This is the very best record­ing of Haydn Quar­tets I’ve ever heard, but on most sys­tems it sounds hard and ag­gres­sive. It de­mands ev­ery­thing from your equip­ment – a bal­anced fre­quency re­sponse, mas­sive dy­nam­ics, low level de­tail, ac­cu­rate in­stru­men­tal colour, pin­point imag­ing, light­ning re exes, the lot. Fall down on any one of th­ese qual­i­ties and the per­for­mance will sound thin and un­com­fort­able, not at all mu­si­cal. But if you play all your cards right, this is sim­ply mag­i­cal, re­veal­ing the hu­mour, the imag­i­na­tion, the bravura play­ing and the co­he­sion of th­ese four won­der­ful mu­si­cians play­ing on their gut stringed orig­i­nal in­stru­ments. sorted sealed box sys­tem for tune­ful­ness, speed and pitch ac­cu­racy in the bass. Port­ing is de­signed to ex­tend the lower fre­quency reach of a speaker be­yond what could be achieved with­out a port in a sim­i­lar sized cabi­net. In a very broad sense you could say a port trades qual­ity for quan­tity. There is no doubt the Carmel has the bet­ter bass, par­tic­u­larly in how clean and well sus­tained it is, al­though it does not nec­es­sar­ily dig deeper or play louder. The Carmel is among the most re­veal­ing speak­ers ever made. Its res­o­lu­tion is as­tound­ing, al­though it doesn’t play as loud as some other sim­i­larly sized speak- ers, the Su­per 20 among them. Against the Carmel, the Su­per 20 does not match the level of midrange res­o­lu­tion, al­though it will com­pare well amongst other in its price range. You no­tice this more on some record­ings than oth­ers. The more com­plex the mu­sic, or the more del­i­cate the in­stru­ment, the more no­tice­able the dif­fer­ence. The Su­per 20, with its two wide dis­per­sion driv­ers mounted closely to­gether on a nar­row baf­fle, aided by its highly spec­i­fied low or­der cross­over, is a very good im­ager. Most im­por­tantly, the Su­per 20 does a great job of play­ing louder when re­quired with­out ev­i­dence of dy­namic com­pres­sion. On the down­side, it’s a rel­a­tively ex­pen­sive speaker for the size of the box and is a bit over-damped to my taste, lead­ing to the ob­served fall off in plucked notes and slight loss of tran­sient at­tack and low level de­tail.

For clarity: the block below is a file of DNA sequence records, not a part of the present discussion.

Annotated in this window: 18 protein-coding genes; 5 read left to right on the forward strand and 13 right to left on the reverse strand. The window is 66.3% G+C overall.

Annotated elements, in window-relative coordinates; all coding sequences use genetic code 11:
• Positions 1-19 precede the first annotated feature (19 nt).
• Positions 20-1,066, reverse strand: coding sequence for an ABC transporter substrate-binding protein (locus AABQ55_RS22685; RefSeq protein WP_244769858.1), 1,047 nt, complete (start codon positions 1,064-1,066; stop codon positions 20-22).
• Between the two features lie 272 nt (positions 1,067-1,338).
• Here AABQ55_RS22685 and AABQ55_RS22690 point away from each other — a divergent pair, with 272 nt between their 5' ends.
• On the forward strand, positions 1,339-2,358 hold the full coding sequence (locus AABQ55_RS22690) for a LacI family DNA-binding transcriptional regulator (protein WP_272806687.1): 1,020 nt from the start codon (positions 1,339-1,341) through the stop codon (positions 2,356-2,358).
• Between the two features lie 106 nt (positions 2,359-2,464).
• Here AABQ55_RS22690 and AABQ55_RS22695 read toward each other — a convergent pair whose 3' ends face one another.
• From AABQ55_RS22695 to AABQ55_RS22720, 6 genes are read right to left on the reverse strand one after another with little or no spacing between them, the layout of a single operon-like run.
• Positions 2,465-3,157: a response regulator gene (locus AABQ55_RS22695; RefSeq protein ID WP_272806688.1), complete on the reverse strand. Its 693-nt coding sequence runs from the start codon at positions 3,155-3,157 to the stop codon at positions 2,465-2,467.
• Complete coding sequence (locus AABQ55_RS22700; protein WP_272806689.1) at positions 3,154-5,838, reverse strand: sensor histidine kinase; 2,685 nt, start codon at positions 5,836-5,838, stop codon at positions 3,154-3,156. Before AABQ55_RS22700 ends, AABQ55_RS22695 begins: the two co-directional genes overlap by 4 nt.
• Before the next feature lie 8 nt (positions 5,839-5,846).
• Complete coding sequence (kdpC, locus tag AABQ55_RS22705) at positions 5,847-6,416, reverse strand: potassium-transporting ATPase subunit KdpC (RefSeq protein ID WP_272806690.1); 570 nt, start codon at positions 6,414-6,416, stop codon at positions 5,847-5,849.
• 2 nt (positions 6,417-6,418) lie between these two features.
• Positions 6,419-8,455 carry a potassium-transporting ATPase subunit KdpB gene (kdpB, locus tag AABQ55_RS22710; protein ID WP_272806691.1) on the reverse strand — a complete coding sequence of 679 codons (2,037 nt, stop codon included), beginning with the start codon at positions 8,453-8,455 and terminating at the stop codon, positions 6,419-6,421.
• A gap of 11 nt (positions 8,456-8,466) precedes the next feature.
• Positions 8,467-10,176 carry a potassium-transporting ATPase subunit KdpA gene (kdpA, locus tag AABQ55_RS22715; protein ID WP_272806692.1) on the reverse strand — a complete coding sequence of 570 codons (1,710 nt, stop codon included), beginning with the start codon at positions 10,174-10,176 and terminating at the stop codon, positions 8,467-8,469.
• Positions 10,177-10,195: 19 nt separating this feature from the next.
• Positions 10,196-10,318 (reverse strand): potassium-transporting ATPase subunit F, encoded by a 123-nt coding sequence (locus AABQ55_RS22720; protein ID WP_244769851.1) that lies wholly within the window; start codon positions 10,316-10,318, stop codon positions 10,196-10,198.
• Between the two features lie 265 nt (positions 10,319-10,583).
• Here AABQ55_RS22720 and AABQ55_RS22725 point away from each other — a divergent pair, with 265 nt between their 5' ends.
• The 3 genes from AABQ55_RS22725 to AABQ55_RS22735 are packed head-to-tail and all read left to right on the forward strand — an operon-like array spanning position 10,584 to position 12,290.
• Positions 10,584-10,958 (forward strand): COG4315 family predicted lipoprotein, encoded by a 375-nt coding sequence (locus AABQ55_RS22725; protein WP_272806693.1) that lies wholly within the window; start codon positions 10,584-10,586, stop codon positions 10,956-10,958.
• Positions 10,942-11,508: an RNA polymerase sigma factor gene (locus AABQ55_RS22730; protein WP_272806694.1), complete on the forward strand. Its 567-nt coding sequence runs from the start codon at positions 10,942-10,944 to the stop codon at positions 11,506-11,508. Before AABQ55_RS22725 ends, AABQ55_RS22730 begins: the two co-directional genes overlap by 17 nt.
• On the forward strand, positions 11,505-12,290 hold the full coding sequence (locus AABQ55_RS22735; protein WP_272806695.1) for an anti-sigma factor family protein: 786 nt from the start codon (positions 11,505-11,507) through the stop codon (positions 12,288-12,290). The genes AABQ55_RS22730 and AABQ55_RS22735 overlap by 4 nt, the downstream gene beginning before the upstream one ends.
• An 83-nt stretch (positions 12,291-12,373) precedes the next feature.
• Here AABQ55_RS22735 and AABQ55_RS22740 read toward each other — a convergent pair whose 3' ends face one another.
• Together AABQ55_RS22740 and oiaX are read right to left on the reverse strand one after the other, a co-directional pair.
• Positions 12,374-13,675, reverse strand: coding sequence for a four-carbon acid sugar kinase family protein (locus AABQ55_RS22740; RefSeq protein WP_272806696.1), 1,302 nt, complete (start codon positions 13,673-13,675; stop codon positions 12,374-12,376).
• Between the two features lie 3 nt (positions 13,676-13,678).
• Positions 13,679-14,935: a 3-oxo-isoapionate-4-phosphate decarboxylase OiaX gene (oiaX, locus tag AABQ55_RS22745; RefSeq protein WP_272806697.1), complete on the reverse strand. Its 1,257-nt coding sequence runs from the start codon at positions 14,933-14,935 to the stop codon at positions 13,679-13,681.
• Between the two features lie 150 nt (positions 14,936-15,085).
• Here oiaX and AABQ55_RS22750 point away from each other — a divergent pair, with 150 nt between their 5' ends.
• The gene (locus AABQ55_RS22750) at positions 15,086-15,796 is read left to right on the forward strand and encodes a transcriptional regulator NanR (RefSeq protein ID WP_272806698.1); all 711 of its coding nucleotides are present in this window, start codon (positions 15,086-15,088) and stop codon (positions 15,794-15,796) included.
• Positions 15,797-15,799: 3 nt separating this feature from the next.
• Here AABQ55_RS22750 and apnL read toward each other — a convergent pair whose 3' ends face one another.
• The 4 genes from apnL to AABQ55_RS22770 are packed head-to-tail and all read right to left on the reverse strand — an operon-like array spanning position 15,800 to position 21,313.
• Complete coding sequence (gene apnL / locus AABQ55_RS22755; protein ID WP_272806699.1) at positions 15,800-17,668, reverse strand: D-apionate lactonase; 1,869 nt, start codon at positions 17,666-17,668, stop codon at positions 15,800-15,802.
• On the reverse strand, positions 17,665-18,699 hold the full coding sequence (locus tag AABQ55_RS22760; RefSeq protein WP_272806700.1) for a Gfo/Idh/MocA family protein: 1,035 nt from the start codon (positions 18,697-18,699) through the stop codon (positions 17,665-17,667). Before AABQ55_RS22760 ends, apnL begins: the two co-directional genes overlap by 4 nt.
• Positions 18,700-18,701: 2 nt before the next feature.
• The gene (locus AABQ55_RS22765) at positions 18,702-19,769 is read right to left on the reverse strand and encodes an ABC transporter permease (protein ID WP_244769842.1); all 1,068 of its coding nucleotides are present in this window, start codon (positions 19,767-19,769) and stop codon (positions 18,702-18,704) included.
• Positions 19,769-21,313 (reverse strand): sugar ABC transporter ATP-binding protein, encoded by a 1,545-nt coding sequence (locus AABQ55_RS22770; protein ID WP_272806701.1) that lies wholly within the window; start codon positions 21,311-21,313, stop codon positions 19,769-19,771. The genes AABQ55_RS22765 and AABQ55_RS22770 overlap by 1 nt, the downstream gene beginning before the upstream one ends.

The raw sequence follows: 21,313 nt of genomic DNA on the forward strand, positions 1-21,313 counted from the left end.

I’ve been very im­pressed with a num­ber of speak­ers that com­pete with the Ku­dos, in­clud­ing some made right here in Canada. The Ku­dos Su­per 20 is an­other win­ner. It’s a thor­oughly mu­si­cal of­fer­ing from Ku­dos Au­dio that just sounds right across a broad range of mu­sic and lis­ten­ing lev­els. It should cer­tainly be on your short­list if you are in the mar­ket for some se­ri­ous kit. It’s room friendly, ac­cu­rate, well bal­anced, images strongly and it has a re­mark­ably good tre­ble. On top of that it of­fers a lot of sound for the size of the pack­age and you should find it very easy to drive and rel­a­tively ef­fi­cient so you don’t need a mon­ster amp. It’s beau­ti­fully fin­ished and sharp look­ing. Give it a lis­ten and if pos­si­ble, try it in your own home. That’s the true test of any com­po­nent. I think you’ll be as im­pressed as I am.